BLACK NATIONALISTS: Reconsidering Du Bois, Garvey, Booker T. & N
Edited by Dr. S. Okechukwu Mezu and Dr. Rose Ure Mezu
Among the proponents of black nationalism, our choice of W.E.B. Du Bois, Marcus Garvey, Booker T. Washington and Kwame Nkrumah as the quadruple theme of the 1999 International, Interdisciplinary Pan-African Conference of Writers of African Descent Speak!(WADS): Black Creativity and the State of the Race held at Morgan State University (April 7-9, 1999) was both novel and crucial.
These four black leaders so well illustrate the stated direction of the pan-African conferences which, in the tradition of both W.E.B. Du Bois and Marcus Garvey, seek to encourage a rapprochement between the various peoples of African descent in Africa and the black diaspora. As long as the fate of millions of Blacks the world over hangs in the balance, the intellectual must continue to proffer ideas for black self and group liberation.
Finally, despite the shortcomings in the leadership styles of Du Bois, Garvey, Booker T. and Nkrumah, they did the best they could working with very limited resources in an era of severe political, social and economic disabilities. They worked in pain and encountered martyrdom. Their reward was the firm hope and belief in the liberation and eventual greatness of the black world. Their achievements should act as a source of inspiration for this generation, children of a more privileged and a less oppressive age.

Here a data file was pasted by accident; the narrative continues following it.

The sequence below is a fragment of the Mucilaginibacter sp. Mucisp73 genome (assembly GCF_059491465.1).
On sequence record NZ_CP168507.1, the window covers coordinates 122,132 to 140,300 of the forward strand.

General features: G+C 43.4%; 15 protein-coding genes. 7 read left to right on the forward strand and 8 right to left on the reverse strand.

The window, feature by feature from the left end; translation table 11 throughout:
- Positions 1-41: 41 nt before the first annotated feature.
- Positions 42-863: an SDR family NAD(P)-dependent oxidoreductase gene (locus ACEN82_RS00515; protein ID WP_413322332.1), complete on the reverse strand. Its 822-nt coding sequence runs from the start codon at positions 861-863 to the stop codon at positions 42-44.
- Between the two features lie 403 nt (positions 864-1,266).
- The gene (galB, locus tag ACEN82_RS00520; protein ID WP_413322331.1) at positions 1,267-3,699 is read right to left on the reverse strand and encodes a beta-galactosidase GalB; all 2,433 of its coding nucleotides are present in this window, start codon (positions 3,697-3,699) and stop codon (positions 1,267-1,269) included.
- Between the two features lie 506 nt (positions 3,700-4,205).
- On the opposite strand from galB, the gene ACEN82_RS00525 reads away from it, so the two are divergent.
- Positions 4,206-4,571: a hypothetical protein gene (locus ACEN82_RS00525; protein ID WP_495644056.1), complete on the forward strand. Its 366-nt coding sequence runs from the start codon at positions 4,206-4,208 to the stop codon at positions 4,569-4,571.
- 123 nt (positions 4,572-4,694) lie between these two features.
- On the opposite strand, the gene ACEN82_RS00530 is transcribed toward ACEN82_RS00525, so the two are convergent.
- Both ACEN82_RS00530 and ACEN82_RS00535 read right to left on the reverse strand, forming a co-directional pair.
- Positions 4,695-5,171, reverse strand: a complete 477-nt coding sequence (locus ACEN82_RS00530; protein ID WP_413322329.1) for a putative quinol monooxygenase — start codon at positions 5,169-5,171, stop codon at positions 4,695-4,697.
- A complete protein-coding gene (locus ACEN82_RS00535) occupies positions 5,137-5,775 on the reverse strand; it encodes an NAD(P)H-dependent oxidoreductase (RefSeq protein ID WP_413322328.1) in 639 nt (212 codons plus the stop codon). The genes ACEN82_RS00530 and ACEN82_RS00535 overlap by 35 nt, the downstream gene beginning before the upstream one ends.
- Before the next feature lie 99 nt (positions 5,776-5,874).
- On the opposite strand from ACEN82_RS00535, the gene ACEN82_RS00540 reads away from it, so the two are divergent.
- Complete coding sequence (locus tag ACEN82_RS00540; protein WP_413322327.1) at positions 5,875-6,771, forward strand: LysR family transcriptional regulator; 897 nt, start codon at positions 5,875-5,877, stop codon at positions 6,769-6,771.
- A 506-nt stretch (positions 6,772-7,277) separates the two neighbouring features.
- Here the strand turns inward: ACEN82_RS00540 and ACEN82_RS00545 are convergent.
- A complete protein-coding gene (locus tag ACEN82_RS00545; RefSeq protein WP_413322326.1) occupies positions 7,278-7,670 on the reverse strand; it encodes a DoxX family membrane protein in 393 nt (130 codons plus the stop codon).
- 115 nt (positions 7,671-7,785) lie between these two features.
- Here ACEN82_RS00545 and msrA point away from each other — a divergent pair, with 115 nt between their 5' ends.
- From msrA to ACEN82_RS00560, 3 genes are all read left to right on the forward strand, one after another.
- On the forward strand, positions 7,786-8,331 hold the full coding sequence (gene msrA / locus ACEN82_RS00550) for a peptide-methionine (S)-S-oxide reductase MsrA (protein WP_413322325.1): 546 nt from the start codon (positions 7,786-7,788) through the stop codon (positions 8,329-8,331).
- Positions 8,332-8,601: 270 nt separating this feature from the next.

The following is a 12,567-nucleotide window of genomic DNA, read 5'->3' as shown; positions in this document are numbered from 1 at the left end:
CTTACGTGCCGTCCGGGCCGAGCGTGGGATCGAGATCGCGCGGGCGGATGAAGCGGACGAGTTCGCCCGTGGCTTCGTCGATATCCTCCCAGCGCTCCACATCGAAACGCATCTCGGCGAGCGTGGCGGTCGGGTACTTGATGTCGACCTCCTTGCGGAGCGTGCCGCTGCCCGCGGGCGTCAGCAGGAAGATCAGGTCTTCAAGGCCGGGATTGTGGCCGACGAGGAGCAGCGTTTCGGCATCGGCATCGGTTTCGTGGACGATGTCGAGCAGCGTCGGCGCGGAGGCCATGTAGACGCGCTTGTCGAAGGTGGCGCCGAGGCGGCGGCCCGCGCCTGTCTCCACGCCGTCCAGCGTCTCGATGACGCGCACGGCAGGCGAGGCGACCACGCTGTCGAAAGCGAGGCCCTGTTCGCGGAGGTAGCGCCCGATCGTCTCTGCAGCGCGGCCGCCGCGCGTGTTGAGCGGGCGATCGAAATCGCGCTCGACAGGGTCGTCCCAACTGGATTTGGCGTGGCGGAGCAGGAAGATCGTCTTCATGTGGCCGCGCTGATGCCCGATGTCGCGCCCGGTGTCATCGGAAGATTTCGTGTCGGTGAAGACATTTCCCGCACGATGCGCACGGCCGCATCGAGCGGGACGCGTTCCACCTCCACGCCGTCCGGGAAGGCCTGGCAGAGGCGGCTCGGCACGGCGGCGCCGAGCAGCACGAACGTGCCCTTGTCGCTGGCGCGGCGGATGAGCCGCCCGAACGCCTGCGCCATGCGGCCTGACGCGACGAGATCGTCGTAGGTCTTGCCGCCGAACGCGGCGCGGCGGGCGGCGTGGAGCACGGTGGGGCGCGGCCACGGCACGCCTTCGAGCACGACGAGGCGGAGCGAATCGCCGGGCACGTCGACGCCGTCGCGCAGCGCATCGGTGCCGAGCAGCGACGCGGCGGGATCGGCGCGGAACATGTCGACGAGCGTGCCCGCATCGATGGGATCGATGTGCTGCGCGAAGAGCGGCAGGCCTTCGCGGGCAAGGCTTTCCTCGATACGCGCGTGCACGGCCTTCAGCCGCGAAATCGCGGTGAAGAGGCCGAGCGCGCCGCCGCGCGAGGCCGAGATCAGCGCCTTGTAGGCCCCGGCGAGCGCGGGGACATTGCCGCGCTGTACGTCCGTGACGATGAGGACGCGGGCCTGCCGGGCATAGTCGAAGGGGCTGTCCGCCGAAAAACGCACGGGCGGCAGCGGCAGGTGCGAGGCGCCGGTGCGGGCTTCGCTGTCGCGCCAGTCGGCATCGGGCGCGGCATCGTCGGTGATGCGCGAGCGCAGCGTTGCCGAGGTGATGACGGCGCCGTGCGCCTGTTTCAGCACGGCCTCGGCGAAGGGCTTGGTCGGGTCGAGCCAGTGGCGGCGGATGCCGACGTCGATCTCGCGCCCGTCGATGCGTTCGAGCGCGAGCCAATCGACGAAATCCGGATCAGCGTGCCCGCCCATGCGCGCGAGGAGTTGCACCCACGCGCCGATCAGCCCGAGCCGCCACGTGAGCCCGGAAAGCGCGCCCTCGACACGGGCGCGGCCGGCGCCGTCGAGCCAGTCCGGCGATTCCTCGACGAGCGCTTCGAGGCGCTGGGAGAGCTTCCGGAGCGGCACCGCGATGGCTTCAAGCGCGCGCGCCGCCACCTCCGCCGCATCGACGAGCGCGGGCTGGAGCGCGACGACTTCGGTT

Contributions include “Of Black Rebels and Nationalist Struggles: Reconsidering Du Bois, Garvey, Booker T. and Nkrumah,” by Dr. Rose Ure Mezu; “From Emancipation to Reparation: The Debt Has Not Been Paid,” by Ambassador Dudley Thompson, O.J., Q.C.; “Black Nationalism, Yesterday, Today and Tomorrow,” by Amiri Baraka; “Nationalism and Black Leadership in the Next Millennium,” by Rev. Dr. Jamal-Harrison Bryant; .”Heroes And Villains of The Pan-African Movement,” by Dr. S. Okechukwu Mezu; “Booker T. & W. E. B.: The Authority and Authenticity Of African American Double Consciousness,” by Dr. Bernard W. Bell; “Garvey’s Vision For His People,” by Etta Hill; “The UNIA in Panama and Costa Rica: An Analysis of Black Nationalism in Spanish America,” by Abraham M. Smith; “Revisiting Pan-Africanism: In Search of Kwame Nkrumahâ€™s Political Kingdom,” by Dr. Chinwe Okoro-Effiong and “W. E. B. Du Bois Internationalism, Voluntary Self-Segregation and Japan,” by Yuichiro Onishi